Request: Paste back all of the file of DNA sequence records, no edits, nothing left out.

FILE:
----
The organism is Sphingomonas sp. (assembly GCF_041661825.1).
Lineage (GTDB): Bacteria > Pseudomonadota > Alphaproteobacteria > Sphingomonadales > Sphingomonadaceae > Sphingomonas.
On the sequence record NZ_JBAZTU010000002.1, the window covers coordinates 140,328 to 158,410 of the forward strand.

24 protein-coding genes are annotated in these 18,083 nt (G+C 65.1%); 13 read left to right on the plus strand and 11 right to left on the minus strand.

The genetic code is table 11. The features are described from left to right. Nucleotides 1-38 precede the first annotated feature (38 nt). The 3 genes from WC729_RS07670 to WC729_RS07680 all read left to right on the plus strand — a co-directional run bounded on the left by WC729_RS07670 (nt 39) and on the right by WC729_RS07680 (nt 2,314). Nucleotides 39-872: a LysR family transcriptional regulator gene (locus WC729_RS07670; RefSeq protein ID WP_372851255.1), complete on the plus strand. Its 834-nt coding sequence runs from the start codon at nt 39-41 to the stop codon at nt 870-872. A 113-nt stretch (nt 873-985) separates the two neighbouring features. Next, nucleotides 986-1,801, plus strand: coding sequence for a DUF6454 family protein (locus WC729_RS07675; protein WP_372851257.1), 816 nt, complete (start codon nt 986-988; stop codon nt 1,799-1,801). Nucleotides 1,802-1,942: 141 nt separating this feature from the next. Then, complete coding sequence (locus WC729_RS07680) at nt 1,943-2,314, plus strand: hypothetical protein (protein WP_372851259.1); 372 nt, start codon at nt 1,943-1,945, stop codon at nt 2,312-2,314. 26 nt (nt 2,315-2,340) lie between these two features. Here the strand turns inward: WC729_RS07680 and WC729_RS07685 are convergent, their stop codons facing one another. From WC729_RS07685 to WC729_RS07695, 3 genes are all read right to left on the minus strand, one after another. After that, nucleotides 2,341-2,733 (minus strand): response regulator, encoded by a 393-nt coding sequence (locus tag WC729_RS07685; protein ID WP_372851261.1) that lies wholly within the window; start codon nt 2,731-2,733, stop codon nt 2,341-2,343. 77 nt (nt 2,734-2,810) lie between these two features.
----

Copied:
The organism is Sphingomonas sp. (assembly GCF_041661825.1).
Lineage (GTDB): Bacteria > Pseudomonadota > Alphaproteobacteria > Sphingomonadales > Sphingomonadaceae > Sphingomonas.
On the sequence record NZ_JBAZTU010000002.1, the window covers coordinates 140,328 to 158,410 of the forward strand.

24 protein-coding genes are annotated in these 18,083 nt (G+C 65.1%); 13 read left to right on the plus strand and 11 right to left on the minus strand.

The genetic code is table 11. The features are described from left to right. Nucleotides 1-38 precede the first annotated feature (38 nt). The 3 genes from WC729_RS07670 to WC729_RS07680 all read left to right on the plus strand — a co-directional run bounded on the left by WC729_RS07670 (nt 39) and on the right by WC729_RS07680 (nt 2,314). Nucleotides 39-872: a LysR family transcriptional regulator gene (locus WC729_RS07670; RefSeq protein ID WP_372851255.1), complete on the plus strand. Its 834-nt coding sequence runs from the start codon at nt 39-41 to the stop codon at nt 870-872. A 113-nt stretch (nt 873-985) separates the two neighbouring features. Next, nucleotides 986-1,801, plus strand: coding sequence for a DUF6454 family protein (locus WC729_RS07675; protein WP_372851257.1), 816 nt, complete (start codon nt 986-988; stop codon nt 1,799-1,801). Nucleotides 1,802-1,942: 141 nt separating this feature from the next. Then, complete coding sequence (locus WC729_RS07680) at nt 1,943-2,314, plus strand: hypothetical protein (protein WP_372851259.1); 372 nt, start codon at nt 1,943-1,945, stop codon at nt 2,312-2,314. 26 nt (nt 2,315-2,340) lie between these two features. Here the strand turns inward: WC729_RS07680 and WC729_RS07685 are convergent, their stop codons facing one another. From WC729_RS07685 to WC729_RS07695, 3 genes are all read right to left on the minus strand, one after another. After that, nucleotides 2,341-2,733 (minus strand): response regulator, encoded by a 393-nt coding sequence (locus tag WC729_RS07685; protein ID WP_372851261.1) that lies wholly within the window; start codon nt 2,731-2,733, stop codon nt 2,341-2,343. 77 nt (nt 2,734-2,810) lie between these two features.